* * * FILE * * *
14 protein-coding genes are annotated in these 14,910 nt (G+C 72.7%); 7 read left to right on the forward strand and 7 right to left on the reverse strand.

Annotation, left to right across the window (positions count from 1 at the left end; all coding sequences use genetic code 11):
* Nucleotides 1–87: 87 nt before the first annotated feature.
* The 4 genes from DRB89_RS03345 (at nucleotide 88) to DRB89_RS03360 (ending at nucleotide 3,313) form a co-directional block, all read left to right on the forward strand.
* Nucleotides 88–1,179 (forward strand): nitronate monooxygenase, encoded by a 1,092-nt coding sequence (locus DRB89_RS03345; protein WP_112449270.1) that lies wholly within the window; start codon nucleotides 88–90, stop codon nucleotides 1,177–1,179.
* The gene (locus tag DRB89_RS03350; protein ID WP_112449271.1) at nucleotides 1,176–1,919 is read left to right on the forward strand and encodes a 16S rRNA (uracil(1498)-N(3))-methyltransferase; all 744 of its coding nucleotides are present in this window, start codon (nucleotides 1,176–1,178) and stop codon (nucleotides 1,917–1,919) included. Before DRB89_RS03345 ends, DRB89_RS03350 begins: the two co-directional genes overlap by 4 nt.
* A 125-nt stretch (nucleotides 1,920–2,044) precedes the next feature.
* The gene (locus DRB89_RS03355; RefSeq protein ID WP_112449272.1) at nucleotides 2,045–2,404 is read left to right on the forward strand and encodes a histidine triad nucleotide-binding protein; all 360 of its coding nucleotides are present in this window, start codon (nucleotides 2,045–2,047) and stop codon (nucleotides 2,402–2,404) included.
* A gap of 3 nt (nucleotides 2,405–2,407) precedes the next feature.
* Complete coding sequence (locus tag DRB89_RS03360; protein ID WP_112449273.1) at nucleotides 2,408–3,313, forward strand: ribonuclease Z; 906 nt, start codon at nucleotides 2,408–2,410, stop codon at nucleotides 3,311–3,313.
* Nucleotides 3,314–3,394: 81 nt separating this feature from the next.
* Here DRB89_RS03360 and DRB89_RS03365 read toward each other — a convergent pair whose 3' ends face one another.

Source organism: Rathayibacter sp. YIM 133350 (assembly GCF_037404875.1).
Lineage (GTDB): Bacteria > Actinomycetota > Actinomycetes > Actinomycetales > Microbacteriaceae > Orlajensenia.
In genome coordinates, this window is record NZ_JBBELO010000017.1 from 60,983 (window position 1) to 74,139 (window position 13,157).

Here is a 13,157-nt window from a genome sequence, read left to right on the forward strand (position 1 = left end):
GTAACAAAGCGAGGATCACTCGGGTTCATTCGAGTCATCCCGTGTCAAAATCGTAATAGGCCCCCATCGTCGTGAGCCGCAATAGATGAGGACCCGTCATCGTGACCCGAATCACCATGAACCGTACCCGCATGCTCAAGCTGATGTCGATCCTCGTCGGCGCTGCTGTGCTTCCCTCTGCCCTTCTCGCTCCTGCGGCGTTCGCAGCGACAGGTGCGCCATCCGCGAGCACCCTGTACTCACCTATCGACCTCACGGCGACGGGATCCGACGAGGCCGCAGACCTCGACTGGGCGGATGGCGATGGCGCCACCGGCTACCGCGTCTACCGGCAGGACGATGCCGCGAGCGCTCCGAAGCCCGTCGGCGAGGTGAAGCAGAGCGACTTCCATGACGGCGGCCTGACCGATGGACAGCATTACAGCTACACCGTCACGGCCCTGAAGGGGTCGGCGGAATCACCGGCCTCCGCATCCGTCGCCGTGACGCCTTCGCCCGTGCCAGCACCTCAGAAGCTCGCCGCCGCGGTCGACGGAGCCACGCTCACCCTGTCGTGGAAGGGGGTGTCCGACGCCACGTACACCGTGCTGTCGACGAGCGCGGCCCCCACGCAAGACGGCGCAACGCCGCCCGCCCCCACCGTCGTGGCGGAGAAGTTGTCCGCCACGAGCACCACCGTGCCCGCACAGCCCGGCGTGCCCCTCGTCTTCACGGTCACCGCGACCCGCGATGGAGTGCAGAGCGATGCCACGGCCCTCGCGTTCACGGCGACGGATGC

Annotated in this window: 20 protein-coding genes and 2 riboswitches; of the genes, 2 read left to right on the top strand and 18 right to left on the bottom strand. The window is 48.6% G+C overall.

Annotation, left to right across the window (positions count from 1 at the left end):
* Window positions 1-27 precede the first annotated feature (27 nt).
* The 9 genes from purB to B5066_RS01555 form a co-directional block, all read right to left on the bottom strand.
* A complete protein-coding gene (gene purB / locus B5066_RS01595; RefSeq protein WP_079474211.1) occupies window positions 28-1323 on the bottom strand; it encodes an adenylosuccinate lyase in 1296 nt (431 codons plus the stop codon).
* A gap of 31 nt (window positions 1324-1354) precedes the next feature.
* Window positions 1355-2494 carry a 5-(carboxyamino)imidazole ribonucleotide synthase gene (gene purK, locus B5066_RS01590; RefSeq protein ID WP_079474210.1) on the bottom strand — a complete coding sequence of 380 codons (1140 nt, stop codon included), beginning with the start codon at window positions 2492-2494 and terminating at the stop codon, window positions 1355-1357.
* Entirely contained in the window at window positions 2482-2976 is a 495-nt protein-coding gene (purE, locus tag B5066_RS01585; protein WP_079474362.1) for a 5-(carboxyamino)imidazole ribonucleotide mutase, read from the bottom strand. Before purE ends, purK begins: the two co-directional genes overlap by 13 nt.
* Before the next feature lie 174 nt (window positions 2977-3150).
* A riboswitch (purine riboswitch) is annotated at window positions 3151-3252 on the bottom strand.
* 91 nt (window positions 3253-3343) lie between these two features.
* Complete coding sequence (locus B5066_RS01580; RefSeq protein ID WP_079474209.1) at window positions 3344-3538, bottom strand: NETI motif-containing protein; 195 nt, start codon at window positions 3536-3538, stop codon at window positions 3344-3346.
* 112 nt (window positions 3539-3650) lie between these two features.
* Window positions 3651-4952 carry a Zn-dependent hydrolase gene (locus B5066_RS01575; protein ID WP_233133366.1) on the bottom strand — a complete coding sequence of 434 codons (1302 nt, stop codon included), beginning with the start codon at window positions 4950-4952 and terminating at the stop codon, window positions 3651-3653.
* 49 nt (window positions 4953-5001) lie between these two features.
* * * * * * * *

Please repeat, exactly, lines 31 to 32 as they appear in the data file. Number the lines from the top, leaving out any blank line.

* Window positions 3651-4952 carry a Zn-dependent hydrolase gene (locus B5066_RS01575; protein ID WP_233133366.1) on the bottom strand — a complete coding sequence of 434 codons (1302 nt, stop codon included), beginning with the start codon at window positions 4950-4952 and terminating at the stop codon, window positions 3651-3653.
* 49 nt (window positions 4953-5001) lie between these two features.